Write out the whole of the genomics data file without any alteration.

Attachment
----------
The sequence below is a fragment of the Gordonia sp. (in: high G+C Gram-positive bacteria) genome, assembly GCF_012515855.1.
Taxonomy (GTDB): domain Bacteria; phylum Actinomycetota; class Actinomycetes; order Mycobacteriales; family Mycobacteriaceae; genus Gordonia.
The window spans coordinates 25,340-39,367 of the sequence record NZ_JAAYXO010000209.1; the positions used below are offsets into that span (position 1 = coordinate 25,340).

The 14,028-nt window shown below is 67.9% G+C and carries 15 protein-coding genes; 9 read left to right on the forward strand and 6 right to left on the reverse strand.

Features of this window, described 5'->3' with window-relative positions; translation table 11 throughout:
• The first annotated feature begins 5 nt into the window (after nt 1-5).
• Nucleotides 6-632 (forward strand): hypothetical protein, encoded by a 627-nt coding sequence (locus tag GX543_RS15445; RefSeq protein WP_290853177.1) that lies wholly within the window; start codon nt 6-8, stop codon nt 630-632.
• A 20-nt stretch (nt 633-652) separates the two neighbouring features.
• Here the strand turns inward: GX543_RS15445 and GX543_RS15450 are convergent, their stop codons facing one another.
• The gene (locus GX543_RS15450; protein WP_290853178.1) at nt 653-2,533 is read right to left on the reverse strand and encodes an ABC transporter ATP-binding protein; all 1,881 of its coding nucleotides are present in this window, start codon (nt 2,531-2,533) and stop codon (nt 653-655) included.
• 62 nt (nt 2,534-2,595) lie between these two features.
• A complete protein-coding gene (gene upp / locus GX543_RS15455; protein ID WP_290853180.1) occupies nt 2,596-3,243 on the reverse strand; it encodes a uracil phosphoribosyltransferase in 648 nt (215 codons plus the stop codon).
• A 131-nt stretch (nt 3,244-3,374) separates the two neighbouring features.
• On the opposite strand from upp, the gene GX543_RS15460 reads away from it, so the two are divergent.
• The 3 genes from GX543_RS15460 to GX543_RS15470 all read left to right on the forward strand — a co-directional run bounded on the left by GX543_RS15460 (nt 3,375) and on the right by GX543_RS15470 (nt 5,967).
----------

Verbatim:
The sequence below is a fragment of the Gordonia sp. (in: high G+C Gram-positive bacteria) genome, assembly GCF_012515855.1.
Taxonomy (GTDB): domain Bacteria; phylum Actinomycetota; class Actinomycetes; order Mycobacteriales; family Mycobacteriaceae; genus Gordonia.
The window spans coordinates 25,340-39,367 of the sequence record NZ_JAAYXO010000209.1; the positions used below are offsets into that span (position 1 = coordinate 25,340).

The 14,028-nt window shown below is 67.9% G+C and carries 15 protein-coding genes; 9 read left to right on the forward strand and 6 right to left on the reverse strand.

Features of this window, described 5'->3' with window-relative positions; translation table 11 throughout:
• The first annotated feature begins 5 nt into the window (after nt 1-5).
• Nucleotides 6-632 (forward strand): hypothetical protein, encoded by a 627-nt coding sequence (locus tag GX543_RS15445; RefSeq protein WP_290853177.1) that lies wholly within the window; start codon nt 6-8, stop codon nt 630-632.
• A 20-nt stretch (nt 633-652) separates the two neighbouring features.
• Here the strand turns inward: GX543_RS15445 and GX543_RS15450 are convergent, their stop codons facing one another.
• The gene (locus GX543_RS15450; protein WP_290853178.1) at nt 653-2,533 is read right to left on the reverse strand and encodes an ABC transporter ATP-binding protein; all 1,881 of its coding nucleotides are present in this window, start codon (nt 2,531-2,533) and stop codon (nt 653-655) included.
• 62 nt (nt 2,534-2,595) lie between these two features.
• A complete protein-coding gene (gene upp / locus GX543_RS15455; protein ID WP_290853180.1) occupies nt 2,596-3,243 on the reverse strand; it encodes a uracil phosphoribosyltransferase in 648 nt (215 codons plus the stop codon).
• A 131-nt stretch (nt 3,244-3,374) separates the two neighbouring features.
• On the opposite strand from upp, the gene GX543_RS15460 reads away from it, so the two are divergent.
• The 3 genes from GX543_RS15460 to GX543_RS15470 all read left to right on the forward strand — a co-directional run bounded on the left by GX543_RS15460 (nt 3,375) and on the right by GX543_RS15470 (nt 5,967).